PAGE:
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Portland builders craft bikes for ‘Rapha Continental’

Posted by on August 5th, 2008 at 12:54 pm

“Custom frame building is both a science and an art. It is an ever-evolving process of geometry, wizardry and psychology… “
– from Rapha’s website

High-end cycling apparel company Rapha chose two Portland-based framebuilders to build bicycles for their “Rapha Continental” campaign.

The Rapha Continental — which is part team, part documentary, and part corporate marketing strategy — is their attempt to recover the “lost art of cycling and the glory of suffering” by chronicling epic road rides throughout the United States with photographs and blog entries.

To go along with their stylish and functional bike clothes, Rapha collaborated with eight of the most respected bike builders in the U.S.. Among them are Portland’s own Tony Pereira and Ira Ryan.

Ryan and Pereira — who both know a thing or two about long-distance road rides — have produced two gorgeous bikes:

Tony Pereira
(Photo: Daniel Wakefield Pasley)

You can read an interview with Ira, Tony, and the rest of the builders (and see some great shop photos) on The Rapha Continental website.

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  • Daniel August 5, 2008 at 1:18 pm

    Jonathan,
    While I appreciate your website and work in general, this post seems more a news release and advertisement than journalism. I wish these local frame builders the best, but what does this mean for the city of Portland and its cycling community? Thanks and all the best,
    Daniel

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  • Jonathan Maus (Editor) August 5, 2008 at 1:26 pm

    \”While I appreciate your website and work in general, this post seems more a news release and advertisement than journalism… what does this mean for the city of Portland and its cycling community?\”

    thanks for the feedback Daniel.

    I have been writing stories like this ever since I started this site three years ago (3rd anniversary of bikeportland.org was last week). have you been reading long? If you have, you\’ll know that not every single story I publish is going to be super meaningful or important to our city or our \”cycling community\”. Sometimes I just like to shine a light on something cool that is happening.

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  • Daniel August 5, 2008 at 1:30 pm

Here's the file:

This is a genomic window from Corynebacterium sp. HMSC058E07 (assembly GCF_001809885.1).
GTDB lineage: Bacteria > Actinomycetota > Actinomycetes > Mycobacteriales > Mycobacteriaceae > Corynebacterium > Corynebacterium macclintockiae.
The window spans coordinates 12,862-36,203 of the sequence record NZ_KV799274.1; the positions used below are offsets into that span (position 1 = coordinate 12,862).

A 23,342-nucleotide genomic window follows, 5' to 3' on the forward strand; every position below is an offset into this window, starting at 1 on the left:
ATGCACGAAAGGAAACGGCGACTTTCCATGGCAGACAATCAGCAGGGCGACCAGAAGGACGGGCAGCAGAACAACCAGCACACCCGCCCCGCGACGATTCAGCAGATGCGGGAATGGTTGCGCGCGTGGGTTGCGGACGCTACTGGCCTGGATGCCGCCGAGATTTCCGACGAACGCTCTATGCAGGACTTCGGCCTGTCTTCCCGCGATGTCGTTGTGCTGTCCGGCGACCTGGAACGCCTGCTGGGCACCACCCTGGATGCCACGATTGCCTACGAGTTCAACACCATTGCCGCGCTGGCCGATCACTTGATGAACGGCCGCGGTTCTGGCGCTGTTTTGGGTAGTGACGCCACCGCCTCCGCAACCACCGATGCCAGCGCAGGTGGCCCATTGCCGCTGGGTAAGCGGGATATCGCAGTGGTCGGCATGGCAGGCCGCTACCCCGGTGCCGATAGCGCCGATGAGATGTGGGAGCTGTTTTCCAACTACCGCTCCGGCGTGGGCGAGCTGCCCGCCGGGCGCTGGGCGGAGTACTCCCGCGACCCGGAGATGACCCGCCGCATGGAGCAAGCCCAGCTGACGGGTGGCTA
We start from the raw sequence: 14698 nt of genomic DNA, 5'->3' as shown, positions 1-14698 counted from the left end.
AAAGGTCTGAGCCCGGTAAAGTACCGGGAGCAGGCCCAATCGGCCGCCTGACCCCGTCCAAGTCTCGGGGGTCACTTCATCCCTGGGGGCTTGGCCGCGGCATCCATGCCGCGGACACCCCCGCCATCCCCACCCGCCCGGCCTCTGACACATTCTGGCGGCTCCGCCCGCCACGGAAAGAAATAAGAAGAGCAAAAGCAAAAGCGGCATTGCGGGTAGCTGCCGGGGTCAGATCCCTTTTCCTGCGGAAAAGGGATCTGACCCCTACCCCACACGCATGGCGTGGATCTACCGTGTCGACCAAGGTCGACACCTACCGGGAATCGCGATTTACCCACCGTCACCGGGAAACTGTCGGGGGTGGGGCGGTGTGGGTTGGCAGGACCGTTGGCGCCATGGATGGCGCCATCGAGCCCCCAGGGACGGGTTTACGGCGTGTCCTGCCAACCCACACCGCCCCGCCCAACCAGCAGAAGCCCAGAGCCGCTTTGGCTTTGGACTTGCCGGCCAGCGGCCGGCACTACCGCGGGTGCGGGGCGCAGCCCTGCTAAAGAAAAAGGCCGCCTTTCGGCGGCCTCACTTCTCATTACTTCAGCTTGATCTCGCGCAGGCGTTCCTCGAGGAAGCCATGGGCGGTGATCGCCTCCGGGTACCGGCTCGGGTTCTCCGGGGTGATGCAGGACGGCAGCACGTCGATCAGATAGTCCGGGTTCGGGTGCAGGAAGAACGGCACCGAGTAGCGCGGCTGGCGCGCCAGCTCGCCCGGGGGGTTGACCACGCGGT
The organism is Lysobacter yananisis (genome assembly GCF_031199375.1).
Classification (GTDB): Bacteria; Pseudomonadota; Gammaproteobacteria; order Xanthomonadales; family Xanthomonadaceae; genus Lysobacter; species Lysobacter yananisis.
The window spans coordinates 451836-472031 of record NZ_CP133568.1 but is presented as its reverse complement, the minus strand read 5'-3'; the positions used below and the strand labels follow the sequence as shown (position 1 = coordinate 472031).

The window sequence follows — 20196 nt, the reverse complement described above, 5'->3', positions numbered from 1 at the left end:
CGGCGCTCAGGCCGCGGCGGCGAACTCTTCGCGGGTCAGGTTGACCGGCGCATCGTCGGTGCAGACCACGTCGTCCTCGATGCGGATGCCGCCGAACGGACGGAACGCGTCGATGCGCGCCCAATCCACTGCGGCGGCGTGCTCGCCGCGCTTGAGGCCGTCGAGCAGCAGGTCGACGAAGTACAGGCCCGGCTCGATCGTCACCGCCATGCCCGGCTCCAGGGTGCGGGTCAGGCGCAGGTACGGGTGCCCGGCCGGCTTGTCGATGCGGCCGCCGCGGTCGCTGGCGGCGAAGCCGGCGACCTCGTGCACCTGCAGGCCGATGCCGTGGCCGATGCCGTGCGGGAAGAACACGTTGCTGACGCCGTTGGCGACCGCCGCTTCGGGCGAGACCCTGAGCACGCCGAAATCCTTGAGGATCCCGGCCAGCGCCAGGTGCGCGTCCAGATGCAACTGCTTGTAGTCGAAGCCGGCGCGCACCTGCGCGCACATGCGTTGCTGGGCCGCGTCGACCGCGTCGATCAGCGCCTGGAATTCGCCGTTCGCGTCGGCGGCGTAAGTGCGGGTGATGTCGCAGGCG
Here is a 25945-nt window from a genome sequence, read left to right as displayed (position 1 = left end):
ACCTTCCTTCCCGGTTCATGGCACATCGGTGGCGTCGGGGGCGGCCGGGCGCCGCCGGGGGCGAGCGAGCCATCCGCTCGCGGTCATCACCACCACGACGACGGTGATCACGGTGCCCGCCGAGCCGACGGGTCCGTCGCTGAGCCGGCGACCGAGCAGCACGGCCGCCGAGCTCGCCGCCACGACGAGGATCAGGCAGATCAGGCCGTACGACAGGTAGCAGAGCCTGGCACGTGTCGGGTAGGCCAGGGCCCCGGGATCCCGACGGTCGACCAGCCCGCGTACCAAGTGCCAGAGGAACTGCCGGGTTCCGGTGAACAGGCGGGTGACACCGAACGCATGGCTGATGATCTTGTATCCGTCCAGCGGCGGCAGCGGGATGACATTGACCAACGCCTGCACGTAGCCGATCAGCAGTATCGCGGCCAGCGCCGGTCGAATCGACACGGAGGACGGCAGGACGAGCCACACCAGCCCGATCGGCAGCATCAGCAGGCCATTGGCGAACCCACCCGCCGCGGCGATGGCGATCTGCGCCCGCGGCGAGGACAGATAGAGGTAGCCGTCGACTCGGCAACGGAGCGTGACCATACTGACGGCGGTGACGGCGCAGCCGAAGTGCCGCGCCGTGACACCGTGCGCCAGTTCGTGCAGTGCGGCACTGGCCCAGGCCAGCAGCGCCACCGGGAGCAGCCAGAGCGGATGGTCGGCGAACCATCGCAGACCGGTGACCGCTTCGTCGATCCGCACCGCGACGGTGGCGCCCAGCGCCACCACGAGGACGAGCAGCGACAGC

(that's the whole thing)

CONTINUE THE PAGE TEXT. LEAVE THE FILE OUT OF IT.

fair enough, thanks for the response.

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  • jeff August 5, 2008 at 2:03 pm

    Call it what you will, that site is pretty neat, great writing. I love the STP description:

    \”In fact why does anyone do it? Inspiration and humility. And entertainment, cycling pride (the loosest possible and most all encompassing idea of it) and for the humanity of it. And maybe because it’s hard and demanding and epic, and because it delivers all the glory through suffering you can take in a paceline led by a dude on a Bike Friday. Ok, and maybe because when else do you get to eat four pancakes, seven Little Debbie’s, a chunk of salmon jerky bought from an American Native in the front seat of a pick-up truck parked on the side of a road, four cokes, a tin of Pringles, three burritos, a plate of lasagna, two whoppers, a cheeseburger, three beers, five power bars, four gallons of water, seventeen electrolyte replacement drinks and a chocolate milkshake, in one day, without peeing or gaining weight. All the while supporting the Cascade Cycling Club and it’s partners.\”

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  • Tony P August 5, 2008 at 2:15 pm

    Thanks Jonathan. The continental project has been a bunch of fun. The Rapha gang is great to work with and style of the clothing fits really well with the kind of bikes that Ira and I build. I\’m really honored to be part of it.
    (And thanks for the plug–you know we builders can use any help we can get!)

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  • Chris August 5, 2008 at 2:30 pm

    Tony Pereira and Ira Ryan are part of our cycling community. And Rapha has been pretty busy in the Portland area as well.
    Saw one of Ira\’s Continentals a few weeks back – beautiful! Good job Tony and Ira, and congrats!

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  • Red Hippie August 5, 2008 at 3:43 pm

    Since Tony P is reading, maybe he could comment on his wheel build of choice for the Continental? Seems like a number of these epics are hitting gravel mid stride for extended periods of time. My cyclocross Bontragger rims seem to warp every which way after a few laps on Lief Erickson. Sugestions?

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  • KWW August 5, 2008 at 4:26 pm

    I commuted all winter and all I got was this lousy t-shirt that said:

    \”the lost art of cycling and the glory of suffering\”

    Seriously, this is a feather in the cap of Portland\’s bicycling culture. I am really happy that Rapha is here.

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  • Tony P August 5, 2008 at 6:37 pm

    Red,
    All the continental bikes are equipped with Chris King built wheels with either DT Swiss or Mavic rims. The rims are very high quality (mine are DTs–I don\’t recall the model) and the builders at King know their stuff. I believe some of the Conti riders got DT Revolution spokes, but mine are built with DT Competition (14/15 DB) and they have stayed perfectly true in spite of a good chunk of gravel road riding and even a few trips down firelane 5.